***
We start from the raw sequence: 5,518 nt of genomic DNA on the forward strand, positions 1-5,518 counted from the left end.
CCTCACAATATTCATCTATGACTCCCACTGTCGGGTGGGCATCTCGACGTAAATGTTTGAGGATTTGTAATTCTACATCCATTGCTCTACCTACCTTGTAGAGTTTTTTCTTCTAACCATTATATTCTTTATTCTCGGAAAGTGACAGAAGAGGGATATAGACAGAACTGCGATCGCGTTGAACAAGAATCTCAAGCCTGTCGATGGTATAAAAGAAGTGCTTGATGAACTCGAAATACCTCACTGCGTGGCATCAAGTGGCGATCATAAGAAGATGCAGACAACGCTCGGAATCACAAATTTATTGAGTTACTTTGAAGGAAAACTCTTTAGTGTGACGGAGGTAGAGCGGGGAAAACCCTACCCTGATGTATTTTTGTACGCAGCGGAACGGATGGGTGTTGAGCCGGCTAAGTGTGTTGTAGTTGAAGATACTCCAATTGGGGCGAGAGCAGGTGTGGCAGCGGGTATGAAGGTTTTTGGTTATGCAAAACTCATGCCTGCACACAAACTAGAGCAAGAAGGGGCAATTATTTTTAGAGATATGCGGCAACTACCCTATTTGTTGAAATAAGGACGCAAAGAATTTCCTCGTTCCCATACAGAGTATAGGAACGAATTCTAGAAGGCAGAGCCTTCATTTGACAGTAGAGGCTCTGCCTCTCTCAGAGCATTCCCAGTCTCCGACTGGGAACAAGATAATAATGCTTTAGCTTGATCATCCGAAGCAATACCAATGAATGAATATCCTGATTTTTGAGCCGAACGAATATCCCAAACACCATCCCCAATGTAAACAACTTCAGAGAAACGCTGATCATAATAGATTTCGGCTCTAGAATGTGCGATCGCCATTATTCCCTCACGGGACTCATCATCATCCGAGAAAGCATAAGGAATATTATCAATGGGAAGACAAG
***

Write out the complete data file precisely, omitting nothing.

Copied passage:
We start from the raw sequence: 5,518 nt of genomic DNA on the forward strand, positions 1-5,518 counted from the left end.
CCTCACAATATTCATCTATGACTCCCACTGTCGGGTGGGCATCTCGACGTAAATGTTTGAGGATTTGTAATTCTACATCCATTGCTCTACCTACCTTGTAGAGTTTTTTCTTCTAACCATTATATTCTTTATTCTCGGAAAGTGACAGAAGAGGGATATAGACAGAACTGCGATCGCGTTGAACAAGAATCTCAAGCCTGTCGATGGTATAAAAGAAGTGCTTGATGAACTCGAAATACCTCACTGCGTGGCATCAAGTGGCGATCATAAGAAGATGCAGACAACGCTCGGAATCACAAATTTATTGAGTTACTTTGAAGGAAAACTCTTTAGTGTGACGGAGGTAGAGCGGGGAAAACCCTACCCTGATGTATTTTTGTACGCAGCGGAACGGATGGGTGTTGAGCCGGCTAAGTGTGTTGTAGTTGAAGATACTCCAATTGGGGCGAGAGCAGGTGTGGCAGCGGGTATGAAGGTTTTTGGTTATGCAAAACTCATGCCTGCACACAAACTAGAGCAAGAAGGGGCAATTATTTTTAGAGATATGCGGCAACTACCCTATTTGTTGAAATAAGGACGCAAAGAATTTCCTCGTTCCCATACAGAGTATAGGAACGAATTCTAGAAGGCAGAGCCTTCATTTGACAGTAGAGGCTCTGCCTCTCTCAGAGCATTCCCAGTCTCCGACTGGGAACAAGATAATAATGCTTTAGCTTGATCATCCGAAGCAATACCAATGAATGAATATCCTGATTTTTGAGCCGAACGAATATCCCAAACACCATCCCCAATGTAAACAACTTCAGAGAAACGCTGATCATAATAGATTTCGGCTCTAGAATGTGCGATCGCCATTATTCCCTCACGGGACTCATCATCATCCGAGAAAGCATAAGGAATATTATCAATGGGAAGACAAG